equipment for pathogen detection; the direction of continued research and
development into biological agent detectors; review of further research into
protective equipment, prophylaxis and treatment against high-threat pathogens; and
assessment of first responder emergency preparedness. This report will be updated
as events warrant.

In troduction ......................................................1
What Are High-Threat Biological Agents?..............................1
Anthrax (Bacillus anthracis) .....................................2
Plague (Yersinia pestis) .........................................3
Smallpox (Variola major).......................................5
Tularemia (Francisella tularensis) ................................5
Viral Hemorrhagic Fevers.......................................6
Protection Against Biological Agents..................................7
Physical .....................................................7
Medical .....................................................8
Detection of Biological Agents.......................................8
Atmospheric Monitoring........................................9
Biological Agent Detectors.....................................10
Public Health Monitoring......................................10
Biological Agents as Weapons of Mass Destruction Versus as Weapons of
Terror ......................................................11
Current Policy...................................................13
Export Control...............................................13
Increased Domestic Regulation..................................13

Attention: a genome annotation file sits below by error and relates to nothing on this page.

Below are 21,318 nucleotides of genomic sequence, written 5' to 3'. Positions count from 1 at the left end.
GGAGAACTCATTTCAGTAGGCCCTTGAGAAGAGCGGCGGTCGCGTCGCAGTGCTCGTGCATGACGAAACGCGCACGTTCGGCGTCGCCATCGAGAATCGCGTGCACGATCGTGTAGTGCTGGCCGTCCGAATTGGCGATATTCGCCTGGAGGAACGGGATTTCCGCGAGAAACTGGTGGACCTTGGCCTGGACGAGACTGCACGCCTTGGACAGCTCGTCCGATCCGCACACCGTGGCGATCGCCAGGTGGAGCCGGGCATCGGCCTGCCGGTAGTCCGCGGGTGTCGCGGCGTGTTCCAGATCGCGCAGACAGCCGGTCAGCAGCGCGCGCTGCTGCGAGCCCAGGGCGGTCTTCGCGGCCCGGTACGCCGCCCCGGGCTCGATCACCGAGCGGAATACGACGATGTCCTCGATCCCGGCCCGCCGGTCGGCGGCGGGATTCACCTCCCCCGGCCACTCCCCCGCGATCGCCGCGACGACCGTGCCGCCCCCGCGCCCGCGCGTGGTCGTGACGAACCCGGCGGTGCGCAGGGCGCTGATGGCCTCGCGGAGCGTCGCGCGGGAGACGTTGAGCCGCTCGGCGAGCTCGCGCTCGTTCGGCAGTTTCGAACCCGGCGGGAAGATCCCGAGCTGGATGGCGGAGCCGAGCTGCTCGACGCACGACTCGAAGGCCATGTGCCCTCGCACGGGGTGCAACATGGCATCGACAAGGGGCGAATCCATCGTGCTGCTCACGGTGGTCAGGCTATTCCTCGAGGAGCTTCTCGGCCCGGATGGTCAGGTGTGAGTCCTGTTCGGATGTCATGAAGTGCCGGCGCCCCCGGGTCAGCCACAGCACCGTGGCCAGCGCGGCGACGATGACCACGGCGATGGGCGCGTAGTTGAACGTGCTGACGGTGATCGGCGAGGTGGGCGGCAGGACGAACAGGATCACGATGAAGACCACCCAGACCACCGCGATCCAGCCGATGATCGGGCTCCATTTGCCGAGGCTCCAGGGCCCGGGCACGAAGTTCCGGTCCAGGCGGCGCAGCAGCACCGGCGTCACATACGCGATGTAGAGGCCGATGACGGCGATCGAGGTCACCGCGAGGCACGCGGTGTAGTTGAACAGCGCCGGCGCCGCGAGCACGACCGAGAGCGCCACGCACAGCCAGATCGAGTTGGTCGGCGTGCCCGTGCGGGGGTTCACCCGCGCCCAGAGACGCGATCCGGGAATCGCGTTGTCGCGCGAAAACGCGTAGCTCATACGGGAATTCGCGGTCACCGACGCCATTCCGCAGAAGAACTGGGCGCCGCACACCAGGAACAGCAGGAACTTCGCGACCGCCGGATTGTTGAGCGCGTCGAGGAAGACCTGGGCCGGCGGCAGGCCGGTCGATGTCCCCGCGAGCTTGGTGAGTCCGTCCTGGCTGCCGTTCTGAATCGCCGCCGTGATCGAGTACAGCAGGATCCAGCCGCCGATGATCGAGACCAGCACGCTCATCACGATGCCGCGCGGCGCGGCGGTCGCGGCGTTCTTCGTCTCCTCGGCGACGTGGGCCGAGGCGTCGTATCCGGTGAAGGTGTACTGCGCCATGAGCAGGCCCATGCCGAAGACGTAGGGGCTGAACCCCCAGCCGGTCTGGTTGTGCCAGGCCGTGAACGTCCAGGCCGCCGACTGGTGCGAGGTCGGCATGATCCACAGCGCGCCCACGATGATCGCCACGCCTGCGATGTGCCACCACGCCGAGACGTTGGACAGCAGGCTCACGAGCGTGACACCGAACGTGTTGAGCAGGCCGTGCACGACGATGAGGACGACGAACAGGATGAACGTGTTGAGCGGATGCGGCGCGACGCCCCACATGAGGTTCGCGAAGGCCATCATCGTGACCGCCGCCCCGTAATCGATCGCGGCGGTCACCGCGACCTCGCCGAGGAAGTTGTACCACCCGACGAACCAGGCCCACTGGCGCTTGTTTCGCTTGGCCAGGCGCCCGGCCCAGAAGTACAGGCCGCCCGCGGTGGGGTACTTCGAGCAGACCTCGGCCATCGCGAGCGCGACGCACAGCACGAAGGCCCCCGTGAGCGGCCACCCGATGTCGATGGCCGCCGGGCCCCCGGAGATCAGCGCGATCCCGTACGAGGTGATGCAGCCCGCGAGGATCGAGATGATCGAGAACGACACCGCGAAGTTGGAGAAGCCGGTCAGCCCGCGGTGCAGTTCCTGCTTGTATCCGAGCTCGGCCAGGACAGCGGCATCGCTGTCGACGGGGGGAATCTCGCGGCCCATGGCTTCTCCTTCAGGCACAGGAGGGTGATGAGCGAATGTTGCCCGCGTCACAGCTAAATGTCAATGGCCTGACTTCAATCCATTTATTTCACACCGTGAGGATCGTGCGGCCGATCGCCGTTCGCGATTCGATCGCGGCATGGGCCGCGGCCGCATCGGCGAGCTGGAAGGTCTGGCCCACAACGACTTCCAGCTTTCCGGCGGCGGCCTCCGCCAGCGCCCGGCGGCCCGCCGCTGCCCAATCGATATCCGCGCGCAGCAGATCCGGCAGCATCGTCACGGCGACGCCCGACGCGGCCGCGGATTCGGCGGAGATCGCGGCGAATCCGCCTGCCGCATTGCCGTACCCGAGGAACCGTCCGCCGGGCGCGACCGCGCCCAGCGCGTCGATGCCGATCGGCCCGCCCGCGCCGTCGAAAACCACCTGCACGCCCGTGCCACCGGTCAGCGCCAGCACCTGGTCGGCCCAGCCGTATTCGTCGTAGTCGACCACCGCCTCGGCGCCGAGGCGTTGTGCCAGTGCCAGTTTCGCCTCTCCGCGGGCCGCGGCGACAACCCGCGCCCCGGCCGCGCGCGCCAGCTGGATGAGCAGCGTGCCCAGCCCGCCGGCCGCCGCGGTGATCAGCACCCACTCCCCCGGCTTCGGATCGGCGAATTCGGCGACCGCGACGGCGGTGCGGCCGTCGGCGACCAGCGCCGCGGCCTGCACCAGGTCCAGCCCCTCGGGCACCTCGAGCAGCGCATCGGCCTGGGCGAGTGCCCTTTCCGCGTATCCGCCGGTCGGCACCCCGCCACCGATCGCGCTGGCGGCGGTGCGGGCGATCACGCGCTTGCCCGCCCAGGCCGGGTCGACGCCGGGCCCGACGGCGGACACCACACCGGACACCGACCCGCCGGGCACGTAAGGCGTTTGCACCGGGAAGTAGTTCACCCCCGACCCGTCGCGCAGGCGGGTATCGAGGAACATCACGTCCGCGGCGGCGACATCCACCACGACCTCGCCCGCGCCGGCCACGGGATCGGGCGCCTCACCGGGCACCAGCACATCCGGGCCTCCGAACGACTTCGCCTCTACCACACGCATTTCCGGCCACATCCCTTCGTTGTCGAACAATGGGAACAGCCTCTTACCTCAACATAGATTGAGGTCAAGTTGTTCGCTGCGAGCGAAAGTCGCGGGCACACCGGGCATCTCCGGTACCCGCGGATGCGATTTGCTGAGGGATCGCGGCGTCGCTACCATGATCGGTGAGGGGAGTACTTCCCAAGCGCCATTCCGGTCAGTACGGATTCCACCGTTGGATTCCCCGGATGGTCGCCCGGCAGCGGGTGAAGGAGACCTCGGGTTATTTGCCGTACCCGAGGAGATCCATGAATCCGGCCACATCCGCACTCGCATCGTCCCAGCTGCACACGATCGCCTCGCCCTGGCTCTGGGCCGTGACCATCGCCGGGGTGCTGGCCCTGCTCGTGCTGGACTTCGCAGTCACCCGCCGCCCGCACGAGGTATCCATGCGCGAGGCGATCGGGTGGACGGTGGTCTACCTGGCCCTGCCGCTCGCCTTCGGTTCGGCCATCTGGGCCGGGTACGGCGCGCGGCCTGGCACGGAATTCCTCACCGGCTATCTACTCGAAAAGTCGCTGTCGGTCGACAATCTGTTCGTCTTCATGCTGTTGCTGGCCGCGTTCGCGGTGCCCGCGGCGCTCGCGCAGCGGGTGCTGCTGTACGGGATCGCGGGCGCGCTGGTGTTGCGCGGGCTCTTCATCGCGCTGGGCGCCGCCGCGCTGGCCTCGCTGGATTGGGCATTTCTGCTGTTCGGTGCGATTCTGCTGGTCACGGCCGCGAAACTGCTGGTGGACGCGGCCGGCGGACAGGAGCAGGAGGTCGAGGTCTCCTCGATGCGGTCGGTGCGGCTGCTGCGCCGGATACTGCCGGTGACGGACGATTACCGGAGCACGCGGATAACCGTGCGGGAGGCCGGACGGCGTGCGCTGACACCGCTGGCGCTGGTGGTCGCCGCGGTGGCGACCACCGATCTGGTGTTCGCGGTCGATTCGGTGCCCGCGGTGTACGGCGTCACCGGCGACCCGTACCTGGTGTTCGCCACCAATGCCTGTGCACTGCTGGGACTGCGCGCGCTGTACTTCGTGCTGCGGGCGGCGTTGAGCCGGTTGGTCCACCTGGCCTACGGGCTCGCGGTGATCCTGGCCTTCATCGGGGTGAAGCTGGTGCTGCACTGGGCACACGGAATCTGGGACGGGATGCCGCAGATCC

Faster Drug Authorization......................................14
Research and Development.....................................14
Biomedical Research......................................14
Increasing Detector Accuracy and Sensitivity...................14
Miniaturization ...........................................15
Better Understanding of Diffusion of Biological Releases.........15
Decontamination .........................................15
Scientific Publication..........................................15
Increases in Public Health......................................16
Federal Response Teams.......................................16
Policy Implications...............................................18
Countermeasure Development...................................18
Detection of Biological Release..................................19
Biological Detectors...........................................19
Monitoring Public Health......................................20
First Responder Equipment.....................................20
Federal Emergency Response Teams..............................21
Related CRS Products.............................................22

High-Threat Biological Agents:
Characteristics, Effects, and Policy
Since the anthrax mailings of 2001, policymakers have been implementing
programs to decrease the vulnerability of the United States to terrorist use of
biological weapons. This report discusses high-threat biological agents, focusing on
the Centers for Disease Control and Prevention (CDC) definition for Category A